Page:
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Terbium

From Academic Kids

GadoliniumTerbiumDysprosium
Tb
Bk  
 
 
Image:Tb-TableImage.png
General
Name, Symbol, Number Terbium, Tb, 65
Chemical series Lanthanides
Period, Block 6, f
Density, Hardness 8219 kg/m3, no data
Appearance silvery white
Atomic properties
Atomic weight 158.92534(2) amu
Atomic radius (calc.) 175 (225) pm
Covalent radius no data
van der Waals radius no data
Electron configuration [Xe]6s²4f9
e-'s per energy level 2, 8, 18, 27, 8, 2
Oxidation states (Oxide) 4 (weak base)
Crystal structure Hexagonal
Physical properties
State of matter solid (Ferromagnetic
in dry ice [1] (http://www.irm.umn.edu/quarterly/irmq10-3.pdf))
Melting point 1629 K (2473 ?F)
Boiling point 3503 K (5846 ?F)
Molar volume 19.3 ×10-6 m3/mol
Heat of vaporization 330.9 kJ/mol
Heat of fusion 10.8 kJ/mol
Vapor pressure no data
Velocity of sound 2620 m/s at 293.15 K
Miscellaneous
Electronegativity 1.2 (Pauling scale)
Specific heat capacity 180 J/(kg*K)
Electrical conductivity 0.889 106/m ohm
Thermal conductivity 11.1 W/(m*K)
1st ionization potential 565.8 kJ/mol
2nd ionization potential 1110 kJ/mol
3rd ionization potential 2114 kJ/mol
4th ionization potential 3839 kJ/mol
Most stable isotopes
iso NA half-life DM DE MeV DP
157Tb {syn.} 71 y ε 0.060 157Gd
158Tb {syn.} 180 y ε 1.220 158Gd
β- 0.937 158Dy
159Tb 100% 159Tb is stable with 94 neutrons
SI units & STP are used except where noted.

Terbium is a chemical element in the periodic table that has the symbol Tb and atomic number 65.

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Contents

Notable characteristics

Terbium is a silvery-gray rare earth metal that is malleable, ductile and soft enough to be cut with a knife. It is reasonably stable in air, and two crystal modifications exist, with a transformation temperature of 1289 ?C.

Applications

Terbium is used to dope calcium_fluoride, calcium tungstate and strontium molybdate, materials that are used in solid-state devices, and as a crystal stabilizer of fuel cells which operate at elevated temperatures, together with ZrO2. Terbium is also used in alloys and in the production of electronic devices, its oxide is used in green phosphors in fluorescent lamps and color TV tubes. Sodium terbium borate is used as a laser material that emits coherent light at 546 nm.

History

Terbium was discovered in 1843 by Swedish chemist Carl Gustaf Mosander, who detected it as an impurity in Yttrium-oxide, Y2O3, and named after the village Ytterby in Sweden. It was not isolated in pure form until the recent advent of ion exchange techniques.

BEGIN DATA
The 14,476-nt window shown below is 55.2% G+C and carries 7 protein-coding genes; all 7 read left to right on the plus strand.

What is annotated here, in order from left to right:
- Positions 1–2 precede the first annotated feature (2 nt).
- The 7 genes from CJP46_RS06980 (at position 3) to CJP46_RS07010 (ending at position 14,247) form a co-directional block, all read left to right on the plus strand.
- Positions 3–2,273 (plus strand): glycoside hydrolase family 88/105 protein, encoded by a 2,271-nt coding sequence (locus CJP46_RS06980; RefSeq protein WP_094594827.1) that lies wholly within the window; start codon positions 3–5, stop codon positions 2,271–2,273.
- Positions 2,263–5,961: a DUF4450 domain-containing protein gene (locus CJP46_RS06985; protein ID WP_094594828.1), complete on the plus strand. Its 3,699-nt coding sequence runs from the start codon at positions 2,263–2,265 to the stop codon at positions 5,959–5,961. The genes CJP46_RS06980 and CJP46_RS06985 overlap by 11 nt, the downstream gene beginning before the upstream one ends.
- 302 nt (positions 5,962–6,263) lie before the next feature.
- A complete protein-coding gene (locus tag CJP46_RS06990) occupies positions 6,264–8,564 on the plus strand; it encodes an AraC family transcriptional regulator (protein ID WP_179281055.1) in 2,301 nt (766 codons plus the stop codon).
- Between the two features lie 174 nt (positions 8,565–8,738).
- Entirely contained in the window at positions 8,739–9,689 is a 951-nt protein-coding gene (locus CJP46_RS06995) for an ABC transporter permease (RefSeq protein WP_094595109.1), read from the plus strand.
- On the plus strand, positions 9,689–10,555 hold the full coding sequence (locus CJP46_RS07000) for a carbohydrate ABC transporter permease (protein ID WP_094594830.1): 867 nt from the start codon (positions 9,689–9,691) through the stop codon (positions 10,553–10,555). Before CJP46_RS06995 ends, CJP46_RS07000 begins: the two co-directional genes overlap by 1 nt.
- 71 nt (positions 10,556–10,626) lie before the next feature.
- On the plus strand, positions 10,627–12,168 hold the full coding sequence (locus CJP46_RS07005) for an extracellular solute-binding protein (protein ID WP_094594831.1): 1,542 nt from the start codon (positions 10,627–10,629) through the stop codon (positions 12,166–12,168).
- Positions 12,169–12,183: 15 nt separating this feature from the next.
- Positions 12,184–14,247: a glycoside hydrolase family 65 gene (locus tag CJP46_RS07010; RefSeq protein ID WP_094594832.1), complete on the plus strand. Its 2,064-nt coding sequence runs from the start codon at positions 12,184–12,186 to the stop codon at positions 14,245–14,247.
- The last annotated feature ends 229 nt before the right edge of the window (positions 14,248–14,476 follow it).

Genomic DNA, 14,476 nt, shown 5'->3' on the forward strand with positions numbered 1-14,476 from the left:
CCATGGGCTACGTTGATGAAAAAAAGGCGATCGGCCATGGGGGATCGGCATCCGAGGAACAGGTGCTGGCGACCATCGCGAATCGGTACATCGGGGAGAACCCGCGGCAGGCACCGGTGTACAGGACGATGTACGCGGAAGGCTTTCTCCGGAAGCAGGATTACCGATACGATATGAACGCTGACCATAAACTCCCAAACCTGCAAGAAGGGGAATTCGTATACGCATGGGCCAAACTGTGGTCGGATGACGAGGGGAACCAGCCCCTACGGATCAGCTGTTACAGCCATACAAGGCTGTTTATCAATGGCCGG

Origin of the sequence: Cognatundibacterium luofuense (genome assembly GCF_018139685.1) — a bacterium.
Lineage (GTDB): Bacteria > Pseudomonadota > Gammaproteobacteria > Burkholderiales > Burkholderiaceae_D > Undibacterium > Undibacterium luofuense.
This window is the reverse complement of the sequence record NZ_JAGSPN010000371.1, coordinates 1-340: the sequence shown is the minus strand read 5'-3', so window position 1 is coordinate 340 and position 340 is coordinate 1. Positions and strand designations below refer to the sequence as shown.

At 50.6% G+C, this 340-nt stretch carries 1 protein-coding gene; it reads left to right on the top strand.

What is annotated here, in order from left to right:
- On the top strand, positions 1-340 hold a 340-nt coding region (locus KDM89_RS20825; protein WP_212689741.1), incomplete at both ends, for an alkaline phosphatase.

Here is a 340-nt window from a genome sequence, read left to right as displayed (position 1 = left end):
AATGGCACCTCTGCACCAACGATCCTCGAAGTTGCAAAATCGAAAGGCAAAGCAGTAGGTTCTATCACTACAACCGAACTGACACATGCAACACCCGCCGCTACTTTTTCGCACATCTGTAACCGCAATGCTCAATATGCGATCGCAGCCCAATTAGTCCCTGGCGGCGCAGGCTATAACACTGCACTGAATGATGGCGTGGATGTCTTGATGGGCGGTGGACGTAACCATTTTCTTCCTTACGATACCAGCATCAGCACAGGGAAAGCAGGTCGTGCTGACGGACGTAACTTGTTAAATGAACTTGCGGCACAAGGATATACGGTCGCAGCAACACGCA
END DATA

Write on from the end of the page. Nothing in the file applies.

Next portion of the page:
Occurrence

Terbium is never found in nature as the free element, but it is contained in many minerals, including cerite, gadolinite, monazite ((Ce,LaTh,Nd,Y)PO4, which contains up to 0.03% of Terbium), xenotime (YPO4) and euxenite ((Y,Ca,Er,La,Ce,U,Th)(Nb,Ta,Ti)2O6, which contains 1% or more of Terbium).

Compounds

Terbium compounds include:

Isotopes

Naturally occurring Terbium is composed of 1 stable isotope, 159-Tb. 33 radioisotopes have been characterized, with the most stable being 158-Tb with a half-life of 180 years, 157-Tb with a half-life of 71 years, and 160-Tb with a half-life of 72.3 days. All of the remaining radioactive isotopes have half-lifes that are less than 6.907 days, and the majority of these have half lifes that are less than 24 seconds. This element also has 18 meta states, with the most stable being 156m1-Tb (t? 24.4 hours), 154m2-Tb (t? 22.7 hours) and 154m1-Tb (t? 9.4 hours).

The primary decay mode before the most abundant stable isotope, 159-Tb, is electron capture, and the primary mode after is beta minus decay. The primary decay products before 159-Tb are element Gd (Gadolinium) isotopes, and the primary products after are element Dy (Dysprosium) isotopes.

Precautions

As with the other lanthanides, terbium compounds are of low to moderate toxicity, although their toxicity has not been investigated in detail. Terbium has no known biological role.

References

External links

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